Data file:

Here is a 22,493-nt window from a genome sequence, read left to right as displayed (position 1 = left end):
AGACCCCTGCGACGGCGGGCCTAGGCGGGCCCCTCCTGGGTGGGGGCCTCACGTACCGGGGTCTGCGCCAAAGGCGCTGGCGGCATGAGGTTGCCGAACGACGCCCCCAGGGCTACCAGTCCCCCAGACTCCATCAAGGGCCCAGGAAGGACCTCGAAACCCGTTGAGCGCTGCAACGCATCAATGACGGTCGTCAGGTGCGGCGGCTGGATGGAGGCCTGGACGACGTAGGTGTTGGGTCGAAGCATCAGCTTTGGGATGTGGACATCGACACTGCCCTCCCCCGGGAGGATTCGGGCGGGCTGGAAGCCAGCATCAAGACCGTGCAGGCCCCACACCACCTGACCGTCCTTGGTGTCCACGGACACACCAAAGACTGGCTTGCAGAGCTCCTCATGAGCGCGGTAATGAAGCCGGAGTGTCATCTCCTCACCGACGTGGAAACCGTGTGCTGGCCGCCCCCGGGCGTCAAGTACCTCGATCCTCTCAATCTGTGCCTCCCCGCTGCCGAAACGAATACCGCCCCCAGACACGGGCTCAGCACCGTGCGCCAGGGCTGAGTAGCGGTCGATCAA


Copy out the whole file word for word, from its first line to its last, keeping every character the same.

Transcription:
Here is a 22,493-nt window from a genome sequence, read left to right as displayed (position 1 = left end):
AGACCCCTGCGACGGCGGGCCTAGGCGGGCCCCTCCTGGGTGGGGGCCTCACGTACCGGGGTCTGCGCCAAAGGCGCTGGCGGCATGAGGTTGCCGAACGACGCCCCCAGGGCTACCAGTCCCCCAGACTCCATCAAGGGCCCAGGAAGGACCTCGAAACCCGTTGAGCGCTGCAACGCATCAATGACGGTCGTCAGGTGCGGCGGCTGGATGGAGGCCTGGACGACGTAGGTGTTGGGTCGAAGCATCAGCTTTGGGATGTGGACATCGACACTGCCCTCCCCCGGGAGGATTCGGGCGGGCTGGAAGCCAGCATCAAGACCGTGCAGGCCCCACACCACCTGACCGTCCTTGGTGTCCACGGACACACCAAAGACTGGCTTGCAGAGCTCCTCATGAGCGCGGTAATGAAGCCGGAGTGTCATCTCCTCACCGACGTGGAAACCGTGTGCTGGCCGCCCCCGGGCGTCAAGTACCTCGATCCTCTCAATCTGTGCCTCCCCGCTGCCGAAACGAATACCGCCCCCAGACACGGGCTCAGCACCGTGCGCCAGGGCTGAGTAGCGGTCGATCAA